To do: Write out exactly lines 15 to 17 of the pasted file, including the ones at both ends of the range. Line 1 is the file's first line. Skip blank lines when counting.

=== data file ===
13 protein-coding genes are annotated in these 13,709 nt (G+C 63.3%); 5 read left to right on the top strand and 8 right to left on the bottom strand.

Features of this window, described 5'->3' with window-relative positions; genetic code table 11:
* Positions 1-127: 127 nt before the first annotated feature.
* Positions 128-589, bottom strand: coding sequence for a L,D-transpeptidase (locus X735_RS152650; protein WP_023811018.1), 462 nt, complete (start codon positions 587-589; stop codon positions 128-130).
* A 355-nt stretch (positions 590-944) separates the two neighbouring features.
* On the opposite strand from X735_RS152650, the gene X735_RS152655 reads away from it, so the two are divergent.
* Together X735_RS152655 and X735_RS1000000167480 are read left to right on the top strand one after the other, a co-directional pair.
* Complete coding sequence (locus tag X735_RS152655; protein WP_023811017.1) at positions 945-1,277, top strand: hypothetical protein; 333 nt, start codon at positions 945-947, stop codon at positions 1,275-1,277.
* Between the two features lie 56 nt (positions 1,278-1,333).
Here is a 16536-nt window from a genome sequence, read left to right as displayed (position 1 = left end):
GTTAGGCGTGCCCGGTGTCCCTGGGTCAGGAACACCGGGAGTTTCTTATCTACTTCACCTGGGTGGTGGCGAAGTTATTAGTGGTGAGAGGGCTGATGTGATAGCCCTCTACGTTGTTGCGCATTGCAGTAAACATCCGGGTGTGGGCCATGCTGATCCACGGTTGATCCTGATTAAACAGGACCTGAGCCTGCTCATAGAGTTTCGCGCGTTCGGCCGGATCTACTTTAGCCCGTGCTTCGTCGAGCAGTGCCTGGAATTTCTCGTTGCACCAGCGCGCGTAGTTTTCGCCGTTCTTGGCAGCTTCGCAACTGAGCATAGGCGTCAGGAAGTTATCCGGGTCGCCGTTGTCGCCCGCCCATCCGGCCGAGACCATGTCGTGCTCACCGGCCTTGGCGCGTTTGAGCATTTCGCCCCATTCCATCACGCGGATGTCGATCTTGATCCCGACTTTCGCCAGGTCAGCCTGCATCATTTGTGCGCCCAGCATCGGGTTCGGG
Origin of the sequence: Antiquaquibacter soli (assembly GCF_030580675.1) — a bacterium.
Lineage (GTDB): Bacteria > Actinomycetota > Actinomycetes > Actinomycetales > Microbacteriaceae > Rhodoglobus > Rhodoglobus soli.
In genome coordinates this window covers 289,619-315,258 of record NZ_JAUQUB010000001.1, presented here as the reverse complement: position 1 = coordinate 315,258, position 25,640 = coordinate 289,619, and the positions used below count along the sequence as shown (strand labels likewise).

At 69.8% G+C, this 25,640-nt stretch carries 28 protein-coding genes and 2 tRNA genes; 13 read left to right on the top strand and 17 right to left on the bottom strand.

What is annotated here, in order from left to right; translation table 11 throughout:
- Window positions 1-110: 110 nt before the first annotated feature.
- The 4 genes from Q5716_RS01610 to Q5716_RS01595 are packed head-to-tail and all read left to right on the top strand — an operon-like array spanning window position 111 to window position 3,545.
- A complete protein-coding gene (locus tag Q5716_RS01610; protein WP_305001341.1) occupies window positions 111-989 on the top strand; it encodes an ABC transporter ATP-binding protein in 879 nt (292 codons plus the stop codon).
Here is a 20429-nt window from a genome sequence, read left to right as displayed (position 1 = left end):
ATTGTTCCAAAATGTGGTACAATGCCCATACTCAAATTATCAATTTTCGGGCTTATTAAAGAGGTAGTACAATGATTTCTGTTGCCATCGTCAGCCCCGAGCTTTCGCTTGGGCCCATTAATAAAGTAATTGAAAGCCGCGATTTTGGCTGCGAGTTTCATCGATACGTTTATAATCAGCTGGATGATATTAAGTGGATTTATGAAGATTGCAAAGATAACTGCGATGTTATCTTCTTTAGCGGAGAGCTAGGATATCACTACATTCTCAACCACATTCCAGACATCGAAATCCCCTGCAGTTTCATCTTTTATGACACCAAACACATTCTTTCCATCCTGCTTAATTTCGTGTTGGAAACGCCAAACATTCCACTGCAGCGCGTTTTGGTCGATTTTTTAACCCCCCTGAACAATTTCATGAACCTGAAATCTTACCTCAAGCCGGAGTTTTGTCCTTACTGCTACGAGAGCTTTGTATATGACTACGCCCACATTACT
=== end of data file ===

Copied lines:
At 69.8% G+C, this 25,640-nt stretch carries 28 protein-coding genes and 2 tRNA genes; 13 read left to right on the top strand and 17 right to left on the bottom strand.

What is annotated here, in order from left to right; translation table 11 throughout:
- Window positions 1-110: 110 nt before the first annotated feature.